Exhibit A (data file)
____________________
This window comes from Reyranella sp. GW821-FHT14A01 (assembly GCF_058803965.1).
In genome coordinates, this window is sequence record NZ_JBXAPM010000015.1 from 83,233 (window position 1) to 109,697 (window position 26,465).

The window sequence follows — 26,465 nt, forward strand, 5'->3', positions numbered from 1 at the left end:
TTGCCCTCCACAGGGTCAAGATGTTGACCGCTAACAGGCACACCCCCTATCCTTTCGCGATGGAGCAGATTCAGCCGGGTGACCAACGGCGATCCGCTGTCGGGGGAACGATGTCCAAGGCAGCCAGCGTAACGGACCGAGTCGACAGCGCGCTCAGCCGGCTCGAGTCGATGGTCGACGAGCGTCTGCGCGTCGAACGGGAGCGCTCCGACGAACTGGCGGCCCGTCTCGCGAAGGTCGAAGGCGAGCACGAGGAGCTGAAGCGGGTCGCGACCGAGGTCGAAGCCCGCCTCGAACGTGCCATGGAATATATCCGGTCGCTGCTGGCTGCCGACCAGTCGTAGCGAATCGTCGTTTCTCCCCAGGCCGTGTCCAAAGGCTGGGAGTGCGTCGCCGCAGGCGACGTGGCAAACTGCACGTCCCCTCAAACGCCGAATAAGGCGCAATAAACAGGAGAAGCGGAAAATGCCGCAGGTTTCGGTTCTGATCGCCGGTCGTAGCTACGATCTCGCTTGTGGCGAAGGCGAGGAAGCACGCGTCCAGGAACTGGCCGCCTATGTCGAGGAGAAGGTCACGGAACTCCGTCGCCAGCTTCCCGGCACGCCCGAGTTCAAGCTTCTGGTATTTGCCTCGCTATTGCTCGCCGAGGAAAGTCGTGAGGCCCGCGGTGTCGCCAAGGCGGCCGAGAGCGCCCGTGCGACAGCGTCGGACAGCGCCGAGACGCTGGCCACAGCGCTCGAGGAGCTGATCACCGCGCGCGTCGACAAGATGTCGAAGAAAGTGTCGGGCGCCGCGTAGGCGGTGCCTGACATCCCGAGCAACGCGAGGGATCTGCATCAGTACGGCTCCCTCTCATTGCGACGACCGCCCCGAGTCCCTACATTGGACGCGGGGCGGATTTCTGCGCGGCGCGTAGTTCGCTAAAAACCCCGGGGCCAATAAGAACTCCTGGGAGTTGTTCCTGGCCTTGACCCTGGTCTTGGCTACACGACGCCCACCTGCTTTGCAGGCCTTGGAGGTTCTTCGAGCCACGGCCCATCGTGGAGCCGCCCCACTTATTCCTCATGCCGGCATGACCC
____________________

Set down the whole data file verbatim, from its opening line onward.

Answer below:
This window comes from Reyranella sp. GW821-FHT14A01 (assembly GCF_058803965.1).
In genome coordinates, this window is sequence record NZ_JBXAPM010000015.1 from 83,233 (window position 1) to 109,697 (window position 26,465).

The window sequence follows — 26,465 nt, forward strand, 5'->3', positions numbered from 1 at the left end:
TTGCCCTCCACAGGGTCAAGATGTTGACCGCTAACAGGCACACCCCCTATCCTTTCGCGATGGAGCAGATTCAGCCGGGTGACCAACGGCGATCCGCTGTCGGGGGAACGATGTCCAAGGCAGCCAGCGTAACGGACCGAGTCGACAGCGCGCTCAGCCGGCTCGAGTCGATGGTCGACGAGCGTCTGCGCGTCGAACGGGAGCGCTCCGACGAACTGGCGGCCCGTCTCGCGAAGGTCGAAGGCGAGCACGAGGAGCTGAAGCGGGTCGCGACCGAGGTCGAAGCCCGCCTCGAACGTGCCATGGAATATATCCGGTCGCTGCTGGCTGCCGACCAGTCGTAGCGAATCGTCGTTTCTCCCCAGGCCGTGTCCAAAGGCTGGGAGTGCGTCGCCGCAGGCGACGTGGCAAACTGCACGTCCCCTCAAACGCCGAATAAGGCGCAATAAACAGGAGAAGCGGAAAATGCCGCAGGTTTCGGTTCTGATCGCCGGTCGTAGCTACGATCTCGCTTGTGGCGAAGGCGAGGAAGCACGCGTCCAGGAACTGGCCGCCTATGTCGAGGAGAAGGTCACGGAACTCCGTCGCCAGCTTCCCGGCACGCCCGAGTTCAAGCTTCTGGTATTTGCCTCGCTATTGCTCGCCGAGGAAAGTCGTGAGGCCCGCGGTGTCGCCAAGGCGGCCGAGAGCGCCCGTGCGACAGCGTCGGACAGCGCCGAGACGCTGGCCACAGCGCTCGAGGAGCTGATCACCGCGCGCGTCGACAAGATGTCGAAGAAAGTGTCGGGCGCCGCGTAGGCGGTGCCTGACATCCCGAGCAACGCGAGGGATCTGCATCAGTACGGCTCCCTCTCATTGCGACGACCGCCCCGAGTCCCTACATTGGACGCGGGGCGGATTTCTGCGCGGCGCGTAGTTCGCTAAAAACCCCGGGGCCAATAAGAACTCCTGGGAGTTGTTCCTGGCCTTGACCCTGGTCTTGGCTACACGACGCCCACCTGCTTTGCAGGCCTTGGAGGTTCTTCGAGCCACGGCCCATCGTGGAGCCGCCCCACTTATTCCTCATGCCGGCATGACCC